Selection of translated titles:
- Thomas Mann: The Tables of the Law (Das Gesetz). Philadelphia, Pa. : Paul Dry Books, 2010 (with Marion Faber)
- Stefan Klein: The Science of Happiness (Die Glücksformel). New York : Marlowe & Company, 2006
- Stephan Wackwitz: An Invisible Country (Ein unsichtbares Land). Philadelphia : Paul Dry Books, 2005
- Friedrich Nietzsche: Human, All Too Human (Menschliches, Allzumenschliches). Lincoln : University of Nebraska Press, 1984 (with Marion Faber)
Three questions to Stephen Lehmann:
Why did you choose to become a translator? Is it the profession you always wanted?
I fell into it. In the early 1980s I was asked by the then-editor of University of Nebraska Press - the remarkable Willis Regier - whether I'd be interested in translating Nietzsche's Human, All Too Human, which had last been translated in the early years of twentieth century. By nature and professional training, I am happiest working collaboratively, and I suggested the project to Marion Faber, a professor of German at Swarthmore College and already an experienced translator. As Nietzsche was in the public domain, the publisher could afford to give us generous terms - the book was published over thirty years ago, and we still get regular royalty checks. None of this work-for-hire business. The books I've worked on have all been intensely collaborative - not only with Marion Faber, with whom I've continued to work, but with the authors - those who are alive! - and the publishers.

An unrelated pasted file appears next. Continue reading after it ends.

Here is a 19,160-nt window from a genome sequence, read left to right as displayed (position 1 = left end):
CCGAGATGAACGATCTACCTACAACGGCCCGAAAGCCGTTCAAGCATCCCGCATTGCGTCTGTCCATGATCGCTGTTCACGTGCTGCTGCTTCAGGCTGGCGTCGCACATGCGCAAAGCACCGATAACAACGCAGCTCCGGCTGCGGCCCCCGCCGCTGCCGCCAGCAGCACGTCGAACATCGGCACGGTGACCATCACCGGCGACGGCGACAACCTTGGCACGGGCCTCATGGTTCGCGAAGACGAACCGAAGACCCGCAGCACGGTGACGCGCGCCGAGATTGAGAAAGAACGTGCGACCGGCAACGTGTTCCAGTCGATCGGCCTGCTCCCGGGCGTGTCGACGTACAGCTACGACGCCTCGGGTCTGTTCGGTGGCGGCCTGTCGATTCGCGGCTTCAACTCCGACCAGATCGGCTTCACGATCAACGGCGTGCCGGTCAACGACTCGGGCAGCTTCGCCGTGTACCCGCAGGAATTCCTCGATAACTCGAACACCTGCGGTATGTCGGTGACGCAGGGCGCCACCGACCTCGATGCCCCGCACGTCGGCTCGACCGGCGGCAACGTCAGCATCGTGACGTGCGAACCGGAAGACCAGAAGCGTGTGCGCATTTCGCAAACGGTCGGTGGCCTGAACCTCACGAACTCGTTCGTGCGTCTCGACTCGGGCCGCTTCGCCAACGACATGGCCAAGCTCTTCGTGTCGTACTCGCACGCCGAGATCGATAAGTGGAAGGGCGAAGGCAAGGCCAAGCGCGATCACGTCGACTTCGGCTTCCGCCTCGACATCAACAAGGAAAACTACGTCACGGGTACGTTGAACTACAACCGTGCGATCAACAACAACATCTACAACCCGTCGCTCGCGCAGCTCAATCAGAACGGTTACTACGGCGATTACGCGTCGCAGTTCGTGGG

Which German book do you like the best and why?
Victor Klemperer's Diaries, 1933-1945, for their intelligence, irony, honesty and unique historical value.
Is there a particular book you would like to translate?
Whenever I find myself really enjoying a German book, I imagine translating it, asking myself how I would render this word, that phrase, etc. I've just started Albert Vigoleis's Die Insel des zweiten Gesichts and keep wondering how I would manage its playful, idiosyncratic prose. But I see that Donald White has beaten me to it. Thank goodness.